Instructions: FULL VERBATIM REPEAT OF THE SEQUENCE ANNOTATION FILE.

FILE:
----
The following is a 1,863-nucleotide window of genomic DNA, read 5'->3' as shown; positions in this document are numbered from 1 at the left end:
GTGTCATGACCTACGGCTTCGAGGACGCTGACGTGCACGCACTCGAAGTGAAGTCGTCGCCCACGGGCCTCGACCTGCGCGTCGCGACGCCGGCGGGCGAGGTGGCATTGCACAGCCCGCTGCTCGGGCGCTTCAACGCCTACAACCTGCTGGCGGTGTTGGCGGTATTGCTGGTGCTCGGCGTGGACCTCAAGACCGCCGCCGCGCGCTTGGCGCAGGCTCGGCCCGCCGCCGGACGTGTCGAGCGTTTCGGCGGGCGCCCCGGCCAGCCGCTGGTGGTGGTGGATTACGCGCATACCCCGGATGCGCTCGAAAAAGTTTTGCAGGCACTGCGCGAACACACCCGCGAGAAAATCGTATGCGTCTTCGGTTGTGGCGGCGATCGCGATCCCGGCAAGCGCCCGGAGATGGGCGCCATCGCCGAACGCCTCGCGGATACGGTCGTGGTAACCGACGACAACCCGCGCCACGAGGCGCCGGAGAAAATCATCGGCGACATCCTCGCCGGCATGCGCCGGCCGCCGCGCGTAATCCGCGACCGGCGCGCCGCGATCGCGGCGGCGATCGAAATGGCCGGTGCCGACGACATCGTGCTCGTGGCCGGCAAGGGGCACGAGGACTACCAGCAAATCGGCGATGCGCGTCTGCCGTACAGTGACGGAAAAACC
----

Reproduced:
The following is a 1,863-nucleotide window of genomic DNA, read 5'->3' as shown; positions in this document are numbered from 1 at the left end:
GTGTCATGACCTACGGCTTCGAGGACGCTGACGTGCACGCACTCGAAGTGAAGTCGTCGCCCACGGGCCTCGACCTGCGCGTCGCGACGCCGGCGGGCGAGGTGGCATTGCACAGCCCGCTGCTCGGGCGCTTCAACGCCTACAACCTGCTGGCGGTGTTGGCGGTATTGCTGGTGCTCGGCGTGGACCTCAAGACCGCCGCCGCGCGCTTGGCGCAGGCTCGGCCCGCCGCCGGACGTGTCGAGCGTTTCGGCGGGCGCCCCGGCCAGCCGCTGGTGGTGGTGGATTACGCGCATACCCCGGATGCGCTCGAAAAAGTTTTGCAGGCACTGCGCGAACACACCCGCGAGAAAATCGTATGCGTCTTCGGTTGTGGCGGCGATCGCGATCCCGGCAAGCGCCCGGAGATGGGCGCCATCGCCGAACGCCTCGCGGATACGGTCGTGGTAACCGACGACAACCCGCGCCACGAGGCGCCGGAGAAAATCATCGGCGACATCCTCGCCGGCATGCGCCGGCCGCCGCGCGTAATCCGCGACCGGCGCGCCGCGATCGCGGCGGCGATCGAAATGGCCGGTGCCGACGACATCGTGCTCGTGGCCGGCAAGGGGCACGAGGACTACCAGCAAATCGGCGATGCGCGTCTGCCGTACAGTGACGGAAAAACC